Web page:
Last week, ABC unleashed a silent bomb with the premiere of The Family. The show is about Adam Warren, an 8-year-old boy, who goes missing while his mother campaigns for City Council. After the confession of the next door neighbor, the family comes to terms that their child is dead until a decade after the fact when a boy emerges out of the woods and claims to be Adam. At first, his family is grateful for his return but then one by one, they start questioning his identity. In short, innocents are not so innocent in The Family.
The Family has a loose resemblance to MTV’s Finding Carter in the theme they both deal with: a lost child being found after several years. The difference is that The Family spirals that theme in ways that make viewers yearn for more. The main risk with a show reeking of mysteries is either that it drags it out too much, which causes viewers to lose interest, or it packs in too much in too little time, which confuses viewers. The Family does neither. Although something new is happening every two minutes, the torment of the moment manages to pull you in without confusion.
Joan Allen portrays a shocking, career driven Claire Warren, who found solace in politics after the disappearance of her son, so much that when he comes back, she announces her candidacy for Governor. The beauty of her character is the layers it holds: we understand the mother, we understand the need to hang onto something else and yet, we somehow dislike her for seemingly manipulating the situation. Was she the one who orchestrated the kidnapping of her son so she could win City Council and what about his coincidental reappearance when she’s about to run for Governor? ...but mothers don’t do that, or do they?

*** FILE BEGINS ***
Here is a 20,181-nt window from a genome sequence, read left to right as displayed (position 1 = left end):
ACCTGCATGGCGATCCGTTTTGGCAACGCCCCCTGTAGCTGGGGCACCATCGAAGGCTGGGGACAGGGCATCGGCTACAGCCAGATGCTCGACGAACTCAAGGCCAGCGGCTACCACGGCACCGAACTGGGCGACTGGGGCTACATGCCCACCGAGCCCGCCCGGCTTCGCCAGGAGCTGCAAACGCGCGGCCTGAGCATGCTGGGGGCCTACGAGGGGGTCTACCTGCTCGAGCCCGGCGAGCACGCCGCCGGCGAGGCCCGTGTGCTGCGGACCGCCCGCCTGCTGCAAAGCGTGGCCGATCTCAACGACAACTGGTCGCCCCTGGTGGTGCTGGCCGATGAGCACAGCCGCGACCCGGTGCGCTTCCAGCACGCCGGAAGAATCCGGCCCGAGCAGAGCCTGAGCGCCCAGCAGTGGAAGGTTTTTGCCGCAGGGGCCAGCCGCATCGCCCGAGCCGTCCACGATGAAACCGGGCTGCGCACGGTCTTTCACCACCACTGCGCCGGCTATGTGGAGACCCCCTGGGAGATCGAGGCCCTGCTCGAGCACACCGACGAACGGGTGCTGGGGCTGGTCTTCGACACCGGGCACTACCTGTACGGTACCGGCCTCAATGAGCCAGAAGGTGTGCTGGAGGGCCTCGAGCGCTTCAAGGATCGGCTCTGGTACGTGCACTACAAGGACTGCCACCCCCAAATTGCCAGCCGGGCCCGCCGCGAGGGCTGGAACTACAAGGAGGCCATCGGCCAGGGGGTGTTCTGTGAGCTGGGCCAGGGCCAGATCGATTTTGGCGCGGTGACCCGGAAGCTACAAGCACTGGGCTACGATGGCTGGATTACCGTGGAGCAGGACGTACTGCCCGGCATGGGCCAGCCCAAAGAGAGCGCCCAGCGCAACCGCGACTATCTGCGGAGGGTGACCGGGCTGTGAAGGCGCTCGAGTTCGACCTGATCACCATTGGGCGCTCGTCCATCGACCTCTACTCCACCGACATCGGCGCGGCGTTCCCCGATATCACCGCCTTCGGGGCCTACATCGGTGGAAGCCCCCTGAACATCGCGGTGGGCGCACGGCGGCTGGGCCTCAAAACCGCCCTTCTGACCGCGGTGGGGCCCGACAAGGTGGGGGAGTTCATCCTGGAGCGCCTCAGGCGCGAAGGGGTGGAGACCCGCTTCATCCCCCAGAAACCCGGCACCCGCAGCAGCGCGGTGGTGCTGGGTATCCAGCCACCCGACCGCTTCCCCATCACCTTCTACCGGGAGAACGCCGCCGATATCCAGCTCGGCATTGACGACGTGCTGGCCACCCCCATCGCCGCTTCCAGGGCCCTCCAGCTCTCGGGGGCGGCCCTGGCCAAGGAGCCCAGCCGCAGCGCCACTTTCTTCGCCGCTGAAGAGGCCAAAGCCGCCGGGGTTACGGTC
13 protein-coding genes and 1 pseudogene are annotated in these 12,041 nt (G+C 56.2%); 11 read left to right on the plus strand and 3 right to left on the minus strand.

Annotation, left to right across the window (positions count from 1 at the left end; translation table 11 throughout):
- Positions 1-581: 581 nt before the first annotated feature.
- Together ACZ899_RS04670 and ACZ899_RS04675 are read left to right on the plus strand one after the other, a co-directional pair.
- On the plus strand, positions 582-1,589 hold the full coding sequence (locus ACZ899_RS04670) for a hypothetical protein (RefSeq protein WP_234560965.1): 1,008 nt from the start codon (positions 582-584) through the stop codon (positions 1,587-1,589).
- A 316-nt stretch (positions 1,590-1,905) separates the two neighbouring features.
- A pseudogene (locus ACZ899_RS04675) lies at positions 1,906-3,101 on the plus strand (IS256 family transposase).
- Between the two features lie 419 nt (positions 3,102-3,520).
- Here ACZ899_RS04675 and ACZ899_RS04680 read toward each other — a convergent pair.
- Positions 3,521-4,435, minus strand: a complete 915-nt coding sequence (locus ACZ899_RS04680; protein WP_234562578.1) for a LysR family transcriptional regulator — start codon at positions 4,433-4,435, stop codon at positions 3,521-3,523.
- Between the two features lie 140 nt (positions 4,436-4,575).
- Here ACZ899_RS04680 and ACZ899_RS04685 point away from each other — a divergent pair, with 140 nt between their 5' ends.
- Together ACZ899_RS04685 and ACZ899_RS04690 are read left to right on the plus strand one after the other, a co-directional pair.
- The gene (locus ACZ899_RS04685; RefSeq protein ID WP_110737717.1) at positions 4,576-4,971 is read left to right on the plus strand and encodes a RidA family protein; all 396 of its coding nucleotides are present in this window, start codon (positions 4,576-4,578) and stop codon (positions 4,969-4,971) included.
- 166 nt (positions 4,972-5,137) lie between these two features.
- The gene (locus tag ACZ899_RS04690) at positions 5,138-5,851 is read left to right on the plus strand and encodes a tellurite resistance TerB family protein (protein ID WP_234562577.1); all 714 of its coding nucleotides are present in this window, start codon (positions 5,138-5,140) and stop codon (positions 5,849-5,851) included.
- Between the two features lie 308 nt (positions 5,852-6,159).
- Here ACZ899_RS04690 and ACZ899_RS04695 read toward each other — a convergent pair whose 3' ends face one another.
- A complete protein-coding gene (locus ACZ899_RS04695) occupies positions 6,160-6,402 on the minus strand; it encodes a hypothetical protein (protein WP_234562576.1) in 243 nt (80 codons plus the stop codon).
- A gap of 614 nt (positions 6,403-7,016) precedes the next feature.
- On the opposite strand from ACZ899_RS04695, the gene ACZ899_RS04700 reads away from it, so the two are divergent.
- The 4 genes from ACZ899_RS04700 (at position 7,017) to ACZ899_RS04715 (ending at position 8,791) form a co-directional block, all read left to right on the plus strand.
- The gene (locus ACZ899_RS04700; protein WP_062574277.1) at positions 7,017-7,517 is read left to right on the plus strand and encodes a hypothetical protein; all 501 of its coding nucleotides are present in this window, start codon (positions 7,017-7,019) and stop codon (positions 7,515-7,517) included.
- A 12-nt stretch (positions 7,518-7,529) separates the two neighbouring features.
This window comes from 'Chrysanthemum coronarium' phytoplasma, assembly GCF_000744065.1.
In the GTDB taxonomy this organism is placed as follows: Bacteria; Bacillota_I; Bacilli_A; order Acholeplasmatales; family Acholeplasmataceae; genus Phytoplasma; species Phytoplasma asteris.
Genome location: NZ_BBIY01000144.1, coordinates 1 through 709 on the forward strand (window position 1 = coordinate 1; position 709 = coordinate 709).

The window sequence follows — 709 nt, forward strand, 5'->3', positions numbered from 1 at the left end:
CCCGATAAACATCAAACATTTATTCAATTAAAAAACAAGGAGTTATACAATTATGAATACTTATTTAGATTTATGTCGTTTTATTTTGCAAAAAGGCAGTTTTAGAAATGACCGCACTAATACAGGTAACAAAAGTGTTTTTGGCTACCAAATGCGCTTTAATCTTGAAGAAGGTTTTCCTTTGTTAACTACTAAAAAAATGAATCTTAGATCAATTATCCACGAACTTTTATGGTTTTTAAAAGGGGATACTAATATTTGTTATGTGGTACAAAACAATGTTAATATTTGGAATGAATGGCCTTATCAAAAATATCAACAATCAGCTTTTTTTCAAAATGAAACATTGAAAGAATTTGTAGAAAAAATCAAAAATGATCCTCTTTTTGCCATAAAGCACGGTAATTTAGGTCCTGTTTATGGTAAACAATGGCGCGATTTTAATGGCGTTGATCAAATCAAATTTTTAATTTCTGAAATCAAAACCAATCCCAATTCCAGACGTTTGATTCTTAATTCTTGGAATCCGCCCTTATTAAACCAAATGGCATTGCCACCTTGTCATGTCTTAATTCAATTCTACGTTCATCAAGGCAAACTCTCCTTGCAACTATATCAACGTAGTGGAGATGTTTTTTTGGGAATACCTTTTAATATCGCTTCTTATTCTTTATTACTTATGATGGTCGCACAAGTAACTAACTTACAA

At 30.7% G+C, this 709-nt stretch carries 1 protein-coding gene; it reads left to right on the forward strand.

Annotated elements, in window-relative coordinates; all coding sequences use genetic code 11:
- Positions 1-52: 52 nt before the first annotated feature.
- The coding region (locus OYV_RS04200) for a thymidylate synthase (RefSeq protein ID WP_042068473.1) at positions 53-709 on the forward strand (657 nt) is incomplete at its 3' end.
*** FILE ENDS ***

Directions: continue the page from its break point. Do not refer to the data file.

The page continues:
The cast solidifies with the ever coy Willa (Alison Pill), the overly religious daughter who appears to have a hand in the seemingly unfair arrest of their next door neighbor (Andrew McCarthy), who previously confessed to kidnapping and murdering Adam. Every minute of the show raises questions so if mystery is your cup of tea, you’re probably in for a most delightful afternoon. Most interesting of all is Liam James in the shoes of the older Adam Warren. He displays an extreme aptitude in depicting a troubled, abused and mysterious kid who is trying so hard to fit in this family. As suspected by his older brother, Danny (Zach Gilford), it seems like Adam is not who he claims he is. Everything remains to be seen.
Despite a few negative critics, The Family has so much potential. The show deals with sensitive topics such as child abduction and abuse and how it impacts each member of the family. Although it is not a show for everyone, it is at least, worth a try. The only issue, perhaps, stems from the unnecessary, almost obligatory family drama coming from the affair between the patriarch (Rupert Graves) and the detective (Margot Bingham) on the case. While it is understood why it was written in, the show is so ripe with delicate elements of success that the slightest faux pas could break it. Meanwhile, The Family is here to stay.
♠ Captivating and intriguing show that leaves you on your toes.
♠ Solid cast that mesh relatively well together.
♠ The plot is solid enough to carry the first season.
♠ Unnecessary drama that does not fit in with the character of the show.
♠ The show takes a lot of risks, so it can tank anytime.
Rating: 8.5/10 ¢